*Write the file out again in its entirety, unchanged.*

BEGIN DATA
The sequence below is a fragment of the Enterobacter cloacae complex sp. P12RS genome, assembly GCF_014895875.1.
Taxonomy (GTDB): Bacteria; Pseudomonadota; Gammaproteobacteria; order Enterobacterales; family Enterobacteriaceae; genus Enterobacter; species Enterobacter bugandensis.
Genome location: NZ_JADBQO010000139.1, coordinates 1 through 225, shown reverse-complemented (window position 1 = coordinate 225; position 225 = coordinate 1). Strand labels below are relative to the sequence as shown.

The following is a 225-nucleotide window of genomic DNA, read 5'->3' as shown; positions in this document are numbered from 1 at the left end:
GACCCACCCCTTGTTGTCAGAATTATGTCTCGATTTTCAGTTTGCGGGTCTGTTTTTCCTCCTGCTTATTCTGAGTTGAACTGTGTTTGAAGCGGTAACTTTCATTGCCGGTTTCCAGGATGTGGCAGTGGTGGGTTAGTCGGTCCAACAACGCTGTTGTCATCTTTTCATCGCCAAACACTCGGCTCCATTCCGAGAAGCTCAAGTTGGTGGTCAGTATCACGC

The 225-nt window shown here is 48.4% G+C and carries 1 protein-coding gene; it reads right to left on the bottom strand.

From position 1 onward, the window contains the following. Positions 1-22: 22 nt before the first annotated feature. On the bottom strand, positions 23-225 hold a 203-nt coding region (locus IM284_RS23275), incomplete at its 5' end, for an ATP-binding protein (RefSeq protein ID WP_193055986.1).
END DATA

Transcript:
The sequence below is a fragment of the Enterobacter cloacae complex sp. P12RS genome, assembly GCF_014895875.1.
Taxonomy (GTDB): Bacteria; Pseudomonadota; Gammaproteobacteria; order Enterobacterales; family Enterobacteriaceae; genus Enterobacter; species Enterobacter bugandensis.
Genome location: NZ_JADBQO010000139.1, coordinates 1 through 225, shown reverse-complemented (window position 1 = coordinate 225; position 225 = coordinate 1). Strand labels below are relative to the sequence as shown.

The following is a 225-nucleotide window of genomic DNA, read 5'->3' as shown; positions in this document are numbered from 1 at the left end:
GACCCACCCCTTGTTGTCAGAATTATGTCTCGATTTTCAGTTTGCGGGTCTGTTTTTCCTCCTGCTTATTCTGAGTTGAACTGTGTTTGAAGCGGTAACTTTCATTGCCGGTTTCCAGGATGTGGCAGTGGTGGGTTAGTCGGTCCAACAACGCTGTTGTCATCTTTTCATCGCCAAACACTCGGCTCCATTCCGAGAAGCTCAAGTTGGTGGTCAGTATCACGC

The 225-nt window shown here is 48.4% G+C and carries 1 protein-coding gene; it reads right to left on the bottom strand.

From position 1 onward, the window contains the following. Positions 1-22: 22 nt before the first annotated feature. On the bottom strand, positions 23-225 hold a 203-nt coding region (locus IM284_RS23275), incomplete at its 5' end, for an ATP-binding protein (RefSeq protein ID WP_193055986.1).